Dictionary of National Biography, 1885-1900/Eccles, Henry

ECCLES, HENRY (fl. 1720), violinist, was the second son of Solomon Eccles [q. v.] He was a member of the king's band of music from 1694 to 1710. By 1716 his name is no longer on the list (the volumes of Chamberlayne's ‘Notitia’ for the intervening years are not in the British Museum). It is certain, therefore, that between 1710 and 1716 he went to France, having received, it is said, less encouragement than he thought his due in his native land. He became a member of the French king's band, and in 1720 he published in Paris ‘Twelve Excellent Solos for the Violin,’ written in the style of Corelli. The work is praised by Hawkins. He was living in Paris in 1735. In that year the youngest of the brothers, Thomas Eccles, also a violinist, but an exceedingly dissipated character, who was at that time an itinerant performer, said that he had a brother who was at that time in the service of the king of France, and that this brother had taught him to play. Mendel (Convers. Lex. iii. 315) asserts that Henry Eccles died in 1742, and, in the absence of any evidence to the contrary, the statement even of so untrustworthy an authority may be taken as possibly true.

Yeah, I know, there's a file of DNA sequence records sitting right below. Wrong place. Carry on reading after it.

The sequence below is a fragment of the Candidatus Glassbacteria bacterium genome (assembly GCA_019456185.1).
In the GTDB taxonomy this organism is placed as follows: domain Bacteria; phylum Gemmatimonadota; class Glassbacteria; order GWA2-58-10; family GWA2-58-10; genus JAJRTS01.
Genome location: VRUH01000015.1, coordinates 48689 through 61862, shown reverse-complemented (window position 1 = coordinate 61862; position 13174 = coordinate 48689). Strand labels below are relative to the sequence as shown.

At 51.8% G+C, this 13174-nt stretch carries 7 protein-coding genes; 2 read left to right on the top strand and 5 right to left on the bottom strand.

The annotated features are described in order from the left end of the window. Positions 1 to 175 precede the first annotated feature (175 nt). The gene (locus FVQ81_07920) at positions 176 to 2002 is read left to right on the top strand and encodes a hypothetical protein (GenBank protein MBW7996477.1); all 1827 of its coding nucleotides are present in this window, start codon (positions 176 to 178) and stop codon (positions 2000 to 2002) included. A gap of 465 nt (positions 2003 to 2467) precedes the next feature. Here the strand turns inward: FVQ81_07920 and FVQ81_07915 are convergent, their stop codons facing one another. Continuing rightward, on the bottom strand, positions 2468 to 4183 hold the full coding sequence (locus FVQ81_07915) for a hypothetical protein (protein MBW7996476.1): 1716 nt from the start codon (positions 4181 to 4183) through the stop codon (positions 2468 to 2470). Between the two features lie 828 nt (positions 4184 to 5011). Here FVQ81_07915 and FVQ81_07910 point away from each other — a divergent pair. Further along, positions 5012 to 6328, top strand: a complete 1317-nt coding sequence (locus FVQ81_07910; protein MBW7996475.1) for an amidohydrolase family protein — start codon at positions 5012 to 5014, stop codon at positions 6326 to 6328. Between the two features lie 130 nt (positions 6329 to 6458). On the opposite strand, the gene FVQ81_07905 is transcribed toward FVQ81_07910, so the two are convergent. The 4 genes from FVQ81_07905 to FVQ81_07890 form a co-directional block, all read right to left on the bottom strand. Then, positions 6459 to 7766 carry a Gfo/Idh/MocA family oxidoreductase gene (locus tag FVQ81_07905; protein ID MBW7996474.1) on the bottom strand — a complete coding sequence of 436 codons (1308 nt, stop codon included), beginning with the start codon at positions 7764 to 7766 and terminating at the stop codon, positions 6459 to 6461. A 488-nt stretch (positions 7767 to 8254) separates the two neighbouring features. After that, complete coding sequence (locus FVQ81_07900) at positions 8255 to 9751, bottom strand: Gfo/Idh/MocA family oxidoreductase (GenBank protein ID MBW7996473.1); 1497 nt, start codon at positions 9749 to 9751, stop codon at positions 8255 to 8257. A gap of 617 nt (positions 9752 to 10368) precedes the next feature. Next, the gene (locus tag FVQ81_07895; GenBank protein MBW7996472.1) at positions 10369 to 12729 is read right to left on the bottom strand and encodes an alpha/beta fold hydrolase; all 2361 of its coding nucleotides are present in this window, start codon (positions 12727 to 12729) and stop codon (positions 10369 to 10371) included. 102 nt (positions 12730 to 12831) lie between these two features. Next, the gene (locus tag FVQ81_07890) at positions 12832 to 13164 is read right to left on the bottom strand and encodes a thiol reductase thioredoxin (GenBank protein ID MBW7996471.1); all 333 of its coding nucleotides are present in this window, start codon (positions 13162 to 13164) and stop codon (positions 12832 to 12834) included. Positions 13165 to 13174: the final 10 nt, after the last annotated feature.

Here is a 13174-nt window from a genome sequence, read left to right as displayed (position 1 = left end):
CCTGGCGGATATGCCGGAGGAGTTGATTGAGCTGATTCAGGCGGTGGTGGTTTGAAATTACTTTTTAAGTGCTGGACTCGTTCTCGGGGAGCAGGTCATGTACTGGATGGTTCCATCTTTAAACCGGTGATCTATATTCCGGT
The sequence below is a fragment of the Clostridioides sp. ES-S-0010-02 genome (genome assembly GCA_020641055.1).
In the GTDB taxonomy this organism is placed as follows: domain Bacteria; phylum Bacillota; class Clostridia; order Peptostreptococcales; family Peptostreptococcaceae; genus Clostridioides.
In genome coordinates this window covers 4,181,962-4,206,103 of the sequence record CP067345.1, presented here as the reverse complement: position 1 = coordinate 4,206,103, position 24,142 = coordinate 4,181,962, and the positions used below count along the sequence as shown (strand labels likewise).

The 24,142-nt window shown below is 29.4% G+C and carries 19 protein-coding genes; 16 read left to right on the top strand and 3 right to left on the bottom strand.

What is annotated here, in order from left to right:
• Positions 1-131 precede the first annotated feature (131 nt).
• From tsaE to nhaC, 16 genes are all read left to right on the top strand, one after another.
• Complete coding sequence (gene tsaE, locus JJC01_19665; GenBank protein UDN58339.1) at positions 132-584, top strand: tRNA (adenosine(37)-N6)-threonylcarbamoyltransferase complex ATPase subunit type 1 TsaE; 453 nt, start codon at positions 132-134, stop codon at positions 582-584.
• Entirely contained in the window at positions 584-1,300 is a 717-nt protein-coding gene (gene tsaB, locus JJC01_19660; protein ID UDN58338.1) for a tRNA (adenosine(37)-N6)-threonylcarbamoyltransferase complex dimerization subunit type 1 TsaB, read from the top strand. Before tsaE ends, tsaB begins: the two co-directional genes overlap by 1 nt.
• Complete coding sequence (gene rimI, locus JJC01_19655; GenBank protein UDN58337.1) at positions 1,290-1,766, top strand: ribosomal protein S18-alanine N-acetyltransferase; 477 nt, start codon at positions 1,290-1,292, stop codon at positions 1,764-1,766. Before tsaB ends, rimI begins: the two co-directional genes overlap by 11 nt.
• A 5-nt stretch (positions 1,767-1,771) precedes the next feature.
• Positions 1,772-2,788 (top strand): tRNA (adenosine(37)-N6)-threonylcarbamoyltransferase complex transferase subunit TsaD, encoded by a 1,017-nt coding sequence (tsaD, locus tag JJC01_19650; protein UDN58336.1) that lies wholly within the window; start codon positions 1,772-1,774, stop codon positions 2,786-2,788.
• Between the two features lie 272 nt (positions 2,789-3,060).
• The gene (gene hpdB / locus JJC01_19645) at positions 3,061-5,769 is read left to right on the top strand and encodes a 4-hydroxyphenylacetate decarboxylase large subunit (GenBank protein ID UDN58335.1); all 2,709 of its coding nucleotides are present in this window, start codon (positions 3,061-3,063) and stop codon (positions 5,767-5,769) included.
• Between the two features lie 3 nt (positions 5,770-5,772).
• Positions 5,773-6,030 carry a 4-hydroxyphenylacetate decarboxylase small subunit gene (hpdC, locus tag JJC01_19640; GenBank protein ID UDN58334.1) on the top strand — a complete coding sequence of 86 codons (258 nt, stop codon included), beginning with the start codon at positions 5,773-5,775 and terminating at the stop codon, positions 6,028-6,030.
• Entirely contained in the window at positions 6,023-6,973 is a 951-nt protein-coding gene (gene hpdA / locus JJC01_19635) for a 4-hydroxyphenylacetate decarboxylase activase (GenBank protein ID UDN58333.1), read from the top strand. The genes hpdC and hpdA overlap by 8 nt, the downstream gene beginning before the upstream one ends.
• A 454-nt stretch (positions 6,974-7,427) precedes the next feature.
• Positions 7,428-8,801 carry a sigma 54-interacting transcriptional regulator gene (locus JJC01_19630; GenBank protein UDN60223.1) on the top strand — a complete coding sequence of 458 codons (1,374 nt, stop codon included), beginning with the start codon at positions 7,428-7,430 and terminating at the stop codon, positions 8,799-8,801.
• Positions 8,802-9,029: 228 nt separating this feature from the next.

[Chamberlayne's Notitia (1694–1710, 1716); Grove's Dict. of Music, i. 481; Somerset House Gazette, i. 239 (1829); Mendel, as above.]

J. A. F. M.